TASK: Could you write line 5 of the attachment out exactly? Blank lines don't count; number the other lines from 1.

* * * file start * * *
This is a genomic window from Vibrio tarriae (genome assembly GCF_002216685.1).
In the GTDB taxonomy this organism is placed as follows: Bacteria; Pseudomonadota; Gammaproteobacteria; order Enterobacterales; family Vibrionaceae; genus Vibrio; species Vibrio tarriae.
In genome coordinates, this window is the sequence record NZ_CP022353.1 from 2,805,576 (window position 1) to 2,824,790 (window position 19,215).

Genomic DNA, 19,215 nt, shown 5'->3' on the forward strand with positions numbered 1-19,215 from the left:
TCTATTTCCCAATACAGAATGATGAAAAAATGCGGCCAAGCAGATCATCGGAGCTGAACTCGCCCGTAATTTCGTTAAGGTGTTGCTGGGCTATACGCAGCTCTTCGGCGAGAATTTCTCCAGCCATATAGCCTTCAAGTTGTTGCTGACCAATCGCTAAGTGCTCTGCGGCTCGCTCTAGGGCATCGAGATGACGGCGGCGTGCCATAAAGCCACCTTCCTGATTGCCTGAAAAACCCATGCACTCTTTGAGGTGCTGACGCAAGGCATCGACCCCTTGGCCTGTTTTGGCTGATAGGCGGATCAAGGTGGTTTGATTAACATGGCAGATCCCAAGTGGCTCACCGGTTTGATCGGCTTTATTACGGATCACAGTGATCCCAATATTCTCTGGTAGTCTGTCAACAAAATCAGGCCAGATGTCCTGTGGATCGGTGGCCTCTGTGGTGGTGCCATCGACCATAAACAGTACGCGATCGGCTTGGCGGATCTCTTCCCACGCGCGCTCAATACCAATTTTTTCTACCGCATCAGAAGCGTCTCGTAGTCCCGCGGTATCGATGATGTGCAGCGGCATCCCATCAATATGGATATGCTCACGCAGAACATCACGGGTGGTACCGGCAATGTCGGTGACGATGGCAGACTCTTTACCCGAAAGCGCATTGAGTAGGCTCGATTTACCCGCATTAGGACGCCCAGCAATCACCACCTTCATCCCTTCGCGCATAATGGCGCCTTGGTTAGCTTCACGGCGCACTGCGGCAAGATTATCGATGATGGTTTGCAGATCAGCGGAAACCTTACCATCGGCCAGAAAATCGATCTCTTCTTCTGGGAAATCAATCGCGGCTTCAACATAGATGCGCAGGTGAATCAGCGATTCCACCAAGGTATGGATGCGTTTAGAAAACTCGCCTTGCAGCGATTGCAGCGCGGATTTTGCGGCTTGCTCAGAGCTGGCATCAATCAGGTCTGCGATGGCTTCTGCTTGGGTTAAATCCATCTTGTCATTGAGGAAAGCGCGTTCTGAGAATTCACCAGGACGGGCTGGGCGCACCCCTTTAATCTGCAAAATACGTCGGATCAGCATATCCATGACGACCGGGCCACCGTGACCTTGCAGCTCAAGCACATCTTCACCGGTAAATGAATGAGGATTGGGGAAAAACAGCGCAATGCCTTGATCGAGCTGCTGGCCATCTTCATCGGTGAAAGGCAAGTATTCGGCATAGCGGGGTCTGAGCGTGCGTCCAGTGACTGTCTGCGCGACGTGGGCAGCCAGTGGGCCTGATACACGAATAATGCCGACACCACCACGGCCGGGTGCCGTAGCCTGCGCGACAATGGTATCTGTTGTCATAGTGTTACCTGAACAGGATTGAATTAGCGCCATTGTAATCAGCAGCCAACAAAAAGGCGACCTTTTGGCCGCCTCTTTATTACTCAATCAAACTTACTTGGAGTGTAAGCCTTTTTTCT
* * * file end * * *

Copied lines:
TCTATTTCCCAATACAGAATGATGAAAAAATGCGGCCAAGCAGATCATCGGAGCTGAACTCGCCCGTAATTTCGTTAAGGTGTTGCTGGGCTATACGCAGCTCTTCGGCGAGAATTTCTCCAGCCATATAGCCTTCAAGTTGTTGCTGACCAATCGCTAAGTGCTCTGCGGCTCGCTCTAGGGCATCGAGATGACGGCGGCGTGCCATAAAGCCACCTTCCTGATTGCCTGAAAAACCCATGCACTCTTTGAGGTGCTGACGCAAGGCATCGACCCCTTGGCCTGTTTTGGCTGATAGGCGGATCAAGGTGGTTTGATTAACATGGCAGATCCCAAGTGGCTCACCGGTTTGATCGGCTTTATTACGGATCACAGTGATCCCAATATTCTCTGGTAGTCTGTCAACAAAATCAGGCCAGATGTCCTGTGGATCGGTGGCCTCTGTGGTGGTGCCATCGACCATAAACAGTACGCGATCGGCTTGGCGGATCTCTTCCCACGCGCGCTCAATACCAATTTTTTCTACCGCATCAGAAGCGTCTCGTAGTCCCGCGGTATCGATGATGTGCAGCGGCATCCCATCAATATGGATATGCTCACGCAGAACATCACGGGTGGTACCGGCAATGTCGGTGACGATGGCAGACTCTTTACCCGAAAGCGCATTGAGTAGGCTCGATTTACCCGCATTAGGACGCCCAGCAATCACCACCTTCATCCCTTCGCGCATAATGGCGCCTTGGTTAGCTTCACGGCGCACTGCGGCAAGATTATCGATGATGGTTTGCAGATCAGCGGAAACCTTACCATCGGCCAGAAAATCGATCTCTTCTTCTGGGAAATCAATCGCGGCTTCAACATAGATGCGCAGGTGAATCAGCGATTCCACCAAGGTATGGATGCGTTTAGAAAACTCGCCTTGCAGCGATTGCAGCGCGGATTTTGCGGCTTGCTCAGAGCTGGCATCAATCAGGTCTGCGATGGCTTCTGCTTGGGTTAAATCCATCTTGTCATTGAGGAAAGCGCGTTCTGAGAATTCACCAGGACGGGCTGGGCGCACCCCTTTAATCTGCAAAATACGTCGGATCAGCATATCCATGACGACCGGGCCACCGTGACCTTGCAGCTCAAGCACATCTTCACCGGTAAATGAATGAGGATTGGGGAAAAACAGCGCAATGCCTTGATCGAGCTGCTGGCCATCTTCATCGGTGAAAGGCAAGTATTCGGCATAGCGGGGTCTGAGCGTGCGTCCAGTGACTGTCTGCGCGACGTGGGCAGCCAGTGGGCCTGATACACGAATAATGCCGACACCACCACGGCCGGGTGCCGTAGCCTGCGCGACAATGGTATCTGTTGTCATAGTGTTACCTGAACAGGATTGAATTAGCGCCATTGTAATCAGCAGCCAACAAAAAGGCGACCTTTTGGCCGCCTCTTTATTACTCAATCAAACTTACTTGGAGTGTAAGCCTTTTTTCT